Juuse Saros has not had the best October. In 11 games, the younger Finn has been trusted to three starts, two of which were on the road. Saros was on the receiving end of some Penguins shot barrages, allowing four goals on 34 shots and posting a meager .882 save percentage.

In a matinee disappointment against the Rangers, Saros allowed three goals on 14 shots, a .786 rate.

And finally, in his first home start, Little Bear allowed six goals on 23 shots from the New York Islanders.

His .817 save percentage over three games is discouraging. Even more concerning is his 4.36 GAA. Yikes.

Christopher Hanewinckel / USA TODAY Sports.

So what’s the deal here? Saros had a .923% in 21 games last season. Is he suddenly awful? Not so fast, o ye of little faith. There are two factors in Saros’ weak play.

The first issue is the back-to-back gameplay of the Predators. Saturday’s loss was after a big win Friday evening in Chicago. The players are already tired and that pretty much spells doom for the young goaltender Saros.

The second and most glaring problem is the rust. Saros started last season in Milwaukee as the starting goaltender, securing plenty of wins in fairly regular starts. The backup last season in Milwaukee was Jonas Gunnarsson, and he wasn’t exactly the most reassuring goaltender.

After the infamous “soup game” last season in which Saros led the food-poisoned Predators (and some Admirals) to victory over the Penguins, the Predators flip-flopped Saros and Marek Mazanec between Nashville and Milwaukee. Around December, Mazanec was demoted to Milwaukee and Saros became the full-time backup in Nashville.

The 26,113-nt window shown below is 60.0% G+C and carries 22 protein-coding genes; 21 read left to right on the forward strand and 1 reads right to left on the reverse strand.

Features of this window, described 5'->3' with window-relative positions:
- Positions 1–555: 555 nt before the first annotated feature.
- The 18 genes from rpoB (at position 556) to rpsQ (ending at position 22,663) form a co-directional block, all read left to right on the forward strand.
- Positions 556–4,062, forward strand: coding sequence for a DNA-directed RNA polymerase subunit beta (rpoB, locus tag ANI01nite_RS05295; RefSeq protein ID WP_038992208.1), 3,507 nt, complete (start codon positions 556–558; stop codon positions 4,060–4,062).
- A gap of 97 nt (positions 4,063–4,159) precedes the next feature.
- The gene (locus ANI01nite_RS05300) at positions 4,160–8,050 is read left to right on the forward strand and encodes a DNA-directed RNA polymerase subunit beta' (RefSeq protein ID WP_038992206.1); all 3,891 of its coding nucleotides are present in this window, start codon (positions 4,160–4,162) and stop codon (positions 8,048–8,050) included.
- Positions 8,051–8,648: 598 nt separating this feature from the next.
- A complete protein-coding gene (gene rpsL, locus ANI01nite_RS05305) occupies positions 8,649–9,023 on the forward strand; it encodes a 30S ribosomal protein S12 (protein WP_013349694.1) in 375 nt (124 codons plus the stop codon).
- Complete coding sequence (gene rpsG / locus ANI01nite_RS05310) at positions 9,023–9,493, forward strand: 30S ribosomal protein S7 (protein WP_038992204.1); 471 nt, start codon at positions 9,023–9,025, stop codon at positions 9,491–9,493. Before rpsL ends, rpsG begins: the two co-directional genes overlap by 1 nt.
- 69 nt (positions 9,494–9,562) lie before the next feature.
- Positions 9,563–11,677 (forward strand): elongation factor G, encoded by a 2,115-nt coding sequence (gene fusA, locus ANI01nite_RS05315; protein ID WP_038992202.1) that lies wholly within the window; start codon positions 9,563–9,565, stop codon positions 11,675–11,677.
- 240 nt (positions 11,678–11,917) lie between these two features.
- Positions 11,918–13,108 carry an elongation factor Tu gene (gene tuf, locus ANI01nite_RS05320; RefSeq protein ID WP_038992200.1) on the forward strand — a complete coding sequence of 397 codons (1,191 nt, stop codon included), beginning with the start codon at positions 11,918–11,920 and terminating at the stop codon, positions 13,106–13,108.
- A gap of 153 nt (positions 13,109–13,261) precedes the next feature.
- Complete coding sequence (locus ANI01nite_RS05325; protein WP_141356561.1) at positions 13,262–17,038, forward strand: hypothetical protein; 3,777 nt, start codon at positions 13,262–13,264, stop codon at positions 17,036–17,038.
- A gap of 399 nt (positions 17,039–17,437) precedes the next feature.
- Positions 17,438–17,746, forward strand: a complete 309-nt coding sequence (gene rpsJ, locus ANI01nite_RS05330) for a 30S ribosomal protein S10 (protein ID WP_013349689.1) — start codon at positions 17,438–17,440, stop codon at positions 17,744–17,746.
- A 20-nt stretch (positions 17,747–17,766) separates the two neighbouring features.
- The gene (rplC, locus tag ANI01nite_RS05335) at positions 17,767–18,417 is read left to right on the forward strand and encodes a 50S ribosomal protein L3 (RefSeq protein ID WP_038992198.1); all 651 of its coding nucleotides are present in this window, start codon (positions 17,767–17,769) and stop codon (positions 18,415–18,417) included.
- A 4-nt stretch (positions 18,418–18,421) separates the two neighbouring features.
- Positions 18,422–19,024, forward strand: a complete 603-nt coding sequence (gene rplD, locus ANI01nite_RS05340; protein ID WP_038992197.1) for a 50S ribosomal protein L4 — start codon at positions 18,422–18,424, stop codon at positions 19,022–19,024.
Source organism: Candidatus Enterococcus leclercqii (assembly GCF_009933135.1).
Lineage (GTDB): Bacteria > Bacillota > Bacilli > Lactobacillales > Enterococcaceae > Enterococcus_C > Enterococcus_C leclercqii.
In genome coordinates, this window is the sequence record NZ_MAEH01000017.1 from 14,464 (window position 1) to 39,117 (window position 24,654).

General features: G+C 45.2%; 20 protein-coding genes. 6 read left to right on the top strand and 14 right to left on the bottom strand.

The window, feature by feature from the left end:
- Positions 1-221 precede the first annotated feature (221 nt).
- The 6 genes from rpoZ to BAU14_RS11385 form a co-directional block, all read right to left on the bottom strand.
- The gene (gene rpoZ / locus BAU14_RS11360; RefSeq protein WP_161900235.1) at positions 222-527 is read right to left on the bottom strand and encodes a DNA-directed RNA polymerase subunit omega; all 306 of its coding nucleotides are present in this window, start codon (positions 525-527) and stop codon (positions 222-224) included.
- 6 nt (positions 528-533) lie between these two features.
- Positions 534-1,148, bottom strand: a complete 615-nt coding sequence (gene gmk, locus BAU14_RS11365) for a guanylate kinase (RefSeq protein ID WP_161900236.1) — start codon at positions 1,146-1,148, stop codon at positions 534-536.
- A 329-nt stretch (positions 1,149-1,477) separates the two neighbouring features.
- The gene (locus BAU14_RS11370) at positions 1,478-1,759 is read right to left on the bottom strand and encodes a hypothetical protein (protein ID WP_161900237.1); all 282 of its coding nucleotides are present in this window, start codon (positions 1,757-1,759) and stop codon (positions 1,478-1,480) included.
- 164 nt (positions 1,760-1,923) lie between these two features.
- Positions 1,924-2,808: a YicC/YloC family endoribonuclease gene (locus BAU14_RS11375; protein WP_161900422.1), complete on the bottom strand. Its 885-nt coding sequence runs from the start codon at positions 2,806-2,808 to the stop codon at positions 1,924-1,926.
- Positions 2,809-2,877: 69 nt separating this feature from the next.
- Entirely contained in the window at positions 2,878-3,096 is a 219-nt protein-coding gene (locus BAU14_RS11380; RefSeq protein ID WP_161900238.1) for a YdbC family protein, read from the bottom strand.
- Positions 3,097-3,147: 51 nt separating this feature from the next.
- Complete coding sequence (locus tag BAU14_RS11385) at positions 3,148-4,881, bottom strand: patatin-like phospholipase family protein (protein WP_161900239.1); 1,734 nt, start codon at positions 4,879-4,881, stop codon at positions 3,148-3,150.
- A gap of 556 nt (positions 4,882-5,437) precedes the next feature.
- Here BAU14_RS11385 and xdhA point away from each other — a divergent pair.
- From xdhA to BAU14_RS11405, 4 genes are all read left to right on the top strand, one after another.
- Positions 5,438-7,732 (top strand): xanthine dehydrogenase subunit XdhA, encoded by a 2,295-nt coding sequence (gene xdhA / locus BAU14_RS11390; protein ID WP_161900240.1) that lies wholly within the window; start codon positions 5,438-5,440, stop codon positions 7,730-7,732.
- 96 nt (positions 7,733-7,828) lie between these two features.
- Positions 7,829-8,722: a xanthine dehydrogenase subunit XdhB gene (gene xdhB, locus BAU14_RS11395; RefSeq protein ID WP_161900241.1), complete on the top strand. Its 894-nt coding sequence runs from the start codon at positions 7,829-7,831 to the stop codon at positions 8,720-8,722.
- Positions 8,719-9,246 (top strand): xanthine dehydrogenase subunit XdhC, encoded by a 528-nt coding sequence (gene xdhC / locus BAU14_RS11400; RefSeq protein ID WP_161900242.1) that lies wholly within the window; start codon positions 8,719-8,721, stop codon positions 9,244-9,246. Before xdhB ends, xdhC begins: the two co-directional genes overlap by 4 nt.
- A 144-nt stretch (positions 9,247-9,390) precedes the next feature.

It’s clear that Rinne needs rest in order to remain sharp. In his first eight games, Rinne has been spectacular. However, there’s still 71 games to go before the playoffs begin. Saros absolutely requires more starts in order to knock off the rust, but right now, his reliability is questionable. He has given up bad rebounds that result in goals, and he has been a little slow to read the puck.

Saros was successful last season as the backup because he had played many games as an Admiral before he made a permanent home in Nashville. This season, those opportunities are not available…but they should be. If the coaching staff and management send Saros to Milwaukee for several games, Saros will likely be able to return to Nashville and excel in net when called upon.

Anders Lindback is reliable enough as a potential backup for Rinne in the event of an emergency. Many Predators fans would definitely like to see Lindback in Nashville for a while, even if he doesn’t start a single game.

Anders Lindback

Side note: it’s a small sample size, but Lindback has won five of his six starts and has a .909 save percentage What I saw out of Jake O’Connor in Milwaukee two weekends ago wasn’t exactly inspiring, but O’Connor, much like young Saros, also needs starts in order to prevent rustiness.

My vote is for Lindback, because he could ensure Rinne doesn’t get worn out starting every game while Saros is getting starts in Milwaukee.

Saros had a few bright spots in his recent subpar performances, including this shoulder save on Anders Lee. It is imperative that he steps up consistently when Rinne needs rest.

The Predators should provide Little Bear the starts he needs with Milwaukee to keep him sharp. It’s perfectly fine if this occurs multiple times in the season.

The Predators will rely on Saros as the season goes on to secure much-needed wins in the tight Central Division. Without quality starts, a sluggish and flat Saros is not reliable enough to give Rinne the rest he needs.

The Predators owe it to their future in net.

All statistics, videos, and graphs are courtesy of,, the AHL, and the NHL.